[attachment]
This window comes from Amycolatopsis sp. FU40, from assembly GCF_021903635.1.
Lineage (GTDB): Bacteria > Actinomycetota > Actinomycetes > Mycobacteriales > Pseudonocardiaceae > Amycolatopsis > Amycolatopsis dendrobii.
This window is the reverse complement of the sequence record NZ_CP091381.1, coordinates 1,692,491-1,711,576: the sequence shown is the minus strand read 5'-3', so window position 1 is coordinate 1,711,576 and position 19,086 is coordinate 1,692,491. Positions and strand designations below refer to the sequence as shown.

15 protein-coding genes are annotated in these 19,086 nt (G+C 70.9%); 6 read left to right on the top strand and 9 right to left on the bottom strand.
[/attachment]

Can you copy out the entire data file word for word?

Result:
This window comes from Amycolatopsis sp. FU40, from assembly GCF_021903635.1.
Lineage (GTDB): Bacteria > Actinomycetota > Actinomycetes > Mycobacteriales > Pseudonocardiaceae > Amycolatopsis > Amycolatopsis dendrobii.
This window is the reverse complement of the sequence record NZ_CP091381.1, coordinates 1,692,491-1,711,576: the sequence shown is the minus strand read 5'-3', so window position 1 is coordinate 1,711,576 and position 19,086 is coordinate 1,692,491. Positions and strand designations below refer to the sequence as shown.

15 protein-coding genes are annotated in these 19,086 nt (G+C 70.9%); 6 read left to right on the top strand and 9 right to left on the bottom strand.